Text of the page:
When I injured my neck in 2009, I had a lot of difficulty moving my upper extremities. Back then, I couldn’t lift my arms, my hands were thick and numb, and my neck stayed uncomfortably bent for months. I couldn’t do a lot of things that I used to do. I was suddenly very dependent on others to help me with activities of daily living. My husband took care of me when he was at home but when he was at work, we needed more help around the house, people who would care not just for Alphonse but for me as well. Thankfully, my neck got gradually better over a two-year period and I was able to take over some of my previous chores again.

The nannies stayed because Alphonse fell in love with them. They became his lifelines to the world and having just lived through my “limited participation” in his life, we didn’t want to take away any of his emotional and physical security blankets.

In time, however, they all said goodbye to make new lives for themselves. We looked for replacements to help with Alphonse but none worked out. We went through a succession of people before we finally decided to quit the cycle. By then, we noticed the emotional toil this revolving door of nannies left on Alphonse. He was, in turns, self-injurious and highly aggressive, unable to trust anyone, not even us.

In the many months since then, we’ve overhauled how our household works, splitting chores among the three of us and assigning simple tasks to Alphonse (mostly clean up scut work and removing laundry from the laundry wash line). Over time, we also reestablished a new relationship with Alphonse. Today, Alphonse is thriving under our care. He is expressing himself more, and for a nonverbal fellow who is used to using his burly brawn to get his way, it is quite a feat. We haven’t had to use the wrap/restraint his previous caregivers employed for meltdowns (knock on wood) and I think that’s because he feels more secure with us around him. He knows we are always here for him. We don’t put him off for a cellphone call or Facebook. We kiss him more, hug him more, and just love him more.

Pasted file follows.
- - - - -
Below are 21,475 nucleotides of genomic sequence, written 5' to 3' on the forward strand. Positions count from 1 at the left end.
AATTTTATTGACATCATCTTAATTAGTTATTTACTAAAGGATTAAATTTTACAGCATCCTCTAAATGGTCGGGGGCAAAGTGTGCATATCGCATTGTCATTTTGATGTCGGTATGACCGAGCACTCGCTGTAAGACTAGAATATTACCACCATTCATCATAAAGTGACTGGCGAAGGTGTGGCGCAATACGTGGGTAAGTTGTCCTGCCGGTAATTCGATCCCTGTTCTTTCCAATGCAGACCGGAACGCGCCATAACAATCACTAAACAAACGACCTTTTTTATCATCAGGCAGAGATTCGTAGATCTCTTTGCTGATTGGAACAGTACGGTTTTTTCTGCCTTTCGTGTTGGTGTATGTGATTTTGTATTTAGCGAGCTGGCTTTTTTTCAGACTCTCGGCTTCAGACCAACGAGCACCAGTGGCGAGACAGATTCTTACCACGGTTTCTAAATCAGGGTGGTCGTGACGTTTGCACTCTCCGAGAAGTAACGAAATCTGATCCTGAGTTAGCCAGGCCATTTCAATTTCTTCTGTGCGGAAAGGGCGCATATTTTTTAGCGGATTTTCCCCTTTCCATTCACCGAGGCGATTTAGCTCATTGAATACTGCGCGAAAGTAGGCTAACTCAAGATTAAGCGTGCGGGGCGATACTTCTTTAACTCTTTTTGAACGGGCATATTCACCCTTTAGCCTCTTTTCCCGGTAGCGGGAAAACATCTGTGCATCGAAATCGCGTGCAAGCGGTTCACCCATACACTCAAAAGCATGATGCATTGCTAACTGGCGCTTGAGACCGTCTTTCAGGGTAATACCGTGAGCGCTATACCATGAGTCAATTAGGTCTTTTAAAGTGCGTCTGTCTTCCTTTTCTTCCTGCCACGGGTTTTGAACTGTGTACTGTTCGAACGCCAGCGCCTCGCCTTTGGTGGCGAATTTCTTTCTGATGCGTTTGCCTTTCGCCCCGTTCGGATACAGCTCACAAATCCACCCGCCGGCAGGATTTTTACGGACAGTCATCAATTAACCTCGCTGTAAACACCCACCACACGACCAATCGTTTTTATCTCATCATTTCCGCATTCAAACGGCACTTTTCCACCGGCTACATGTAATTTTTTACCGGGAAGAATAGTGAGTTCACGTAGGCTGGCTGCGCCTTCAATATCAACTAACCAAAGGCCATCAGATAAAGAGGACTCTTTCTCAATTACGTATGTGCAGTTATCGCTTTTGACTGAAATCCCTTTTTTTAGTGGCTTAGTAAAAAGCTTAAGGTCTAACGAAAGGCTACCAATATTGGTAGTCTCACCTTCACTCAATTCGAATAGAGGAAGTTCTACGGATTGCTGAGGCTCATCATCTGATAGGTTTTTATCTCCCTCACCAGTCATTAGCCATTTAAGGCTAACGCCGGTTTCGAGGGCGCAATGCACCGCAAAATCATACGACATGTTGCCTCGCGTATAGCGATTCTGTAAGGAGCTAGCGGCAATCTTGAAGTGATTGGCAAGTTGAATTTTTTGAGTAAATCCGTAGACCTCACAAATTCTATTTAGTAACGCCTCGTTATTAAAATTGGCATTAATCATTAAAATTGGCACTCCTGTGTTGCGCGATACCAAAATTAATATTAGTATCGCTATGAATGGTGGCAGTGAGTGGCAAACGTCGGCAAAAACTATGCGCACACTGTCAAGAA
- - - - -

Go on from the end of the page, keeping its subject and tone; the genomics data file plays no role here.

Lest you think I make it sound so easy, allow me to disabuse you of any rose-colored notion. Being without help isn’t so bad really; any full-grown adult should be able to fend for himself. But when autism gets thrown into the mix, it becomes quite a different thing altogether. Think about having an overgrown man-child constantly needing you, demanding one-on-one time, requiring 24/7 supervision, and think about how one can only do so much in a day and within limits, and you can maybe scratch the surface of what we live with autism.

The truth is, most nights, we are dead on our feet and running on empty. Some nights, even rest isn’t possible as Alphonse occasionally finds sleep elusive. These are the moments that test our patience and strength. When most everyone would be willing to throw in the towel and give up, we draw on our rediscovered sense of unity to help each other get through one more night. And one more day. And maybe just another night again. And so on and so forth.

I guess it’s true. You never really know how strong you are unless you are tested and pushed to your limits. And knowing that, I don’t think we can ever call ourselves helpless again.

Alphonse says hello! ❤️

Journeys

I came home on Sunday afternoon, rejuvenated, refreshed, and with a newfound sense of purpose, from the Son-Rise Program Start Up, the very first in the Philippines. For the five days I was away from my family, I learned new things, made fast friends, and gained a whole community of support. Over a hundred parents participated in this life-changing program, each one with a different, yet completely relatable, autism journey of his/ her own. In those five days, we learned to shift our mindsets to a new paradigm, forever altering the way we see our interactions with our children in the autism spectrum.

With Ron K. Kaufman